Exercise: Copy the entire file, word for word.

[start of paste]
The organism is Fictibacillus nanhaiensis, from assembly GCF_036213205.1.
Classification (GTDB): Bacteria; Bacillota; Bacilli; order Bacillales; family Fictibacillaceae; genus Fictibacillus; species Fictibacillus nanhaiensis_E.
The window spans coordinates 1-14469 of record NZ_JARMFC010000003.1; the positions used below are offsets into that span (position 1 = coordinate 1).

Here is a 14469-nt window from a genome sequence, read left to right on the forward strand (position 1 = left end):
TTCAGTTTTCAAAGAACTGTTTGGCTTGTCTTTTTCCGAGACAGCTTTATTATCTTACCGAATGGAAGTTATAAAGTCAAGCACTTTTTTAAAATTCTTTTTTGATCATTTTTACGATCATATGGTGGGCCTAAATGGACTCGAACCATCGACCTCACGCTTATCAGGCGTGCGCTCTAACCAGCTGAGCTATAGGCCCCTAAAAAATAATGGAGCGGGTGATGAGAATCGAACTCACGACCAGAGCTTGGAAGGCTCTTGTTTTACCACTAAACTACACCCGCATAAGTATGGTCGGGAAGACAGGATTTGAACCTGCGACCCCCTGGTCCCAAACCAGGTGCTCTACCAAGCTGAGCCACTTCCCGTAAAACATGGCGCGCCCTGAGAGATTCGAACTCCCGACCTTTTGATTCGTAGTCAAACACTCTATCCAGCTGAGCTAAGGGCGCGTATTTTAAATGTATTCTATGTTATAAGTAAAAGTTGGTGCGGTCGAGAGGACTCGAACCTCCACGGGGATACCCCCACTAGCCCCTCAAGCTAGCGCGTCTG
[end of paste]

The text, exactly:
The organism is Fictibacillus nanhaiensis, from assembly GCF_036213205.1.
Classification (GTDB): Bacteria; Bacillota; Bacilli; order Bacillales; family Fictibacillaceae; genus Fictibacillus; species Fictibacillus nanhaiensis_E.
The window spans coordinates 1-14469 of record NZ_JARMFC010000003.1; the positions used below are offsets into that span (position 1 = coordinate 1).

Here is a 14469-nt window from a genome sequence, read left to right on the forward strand (position 1 = left end):
TTCAGTTTTCAAAGAACTGTTTGGCTTGTCTTTTTCCGAGACAGCTTTATTATCTTACCGAATGGAAGTTATAAAGTCAAGCACTTTTTTAAAATTCTTTTTTGATCATTTTTACGATCATATGGTGGGCCTAAATGGACTCGAACCATCGACCTCACGCTTATCAGGCGTGCGCTCTAACCAGCTGAGCTATAGGCCCCTAAAAAATAATGGAGCGGGTGATGAGAATCGAACTCACGACCAGAGCTTGGAAGGCTCTTGTTTTACCACTAAACTACACCCGCATAAGTATGGTCGGGAAGACAGGATTTGAACCTGCGACCCCCTGGTCCCAAACCAGGTGCTCTACCAAGCTGAGCCACTTCCCGTAAAACATGGCGCGCCCTGAGAGATTCGAACTCCCGACCTTTTGATTCGTAGTCAAACACTCTATCCAGCTGAGCTAAGGGCGCGTATTTTAAATGTATTCTATGTTATAAGTAAAAGTTGGTGCGGTCGAGAGGACTCGAACCTCCACGGGGATACCCCCACTAGCCCCTCAAGCTAGCGCGTCTG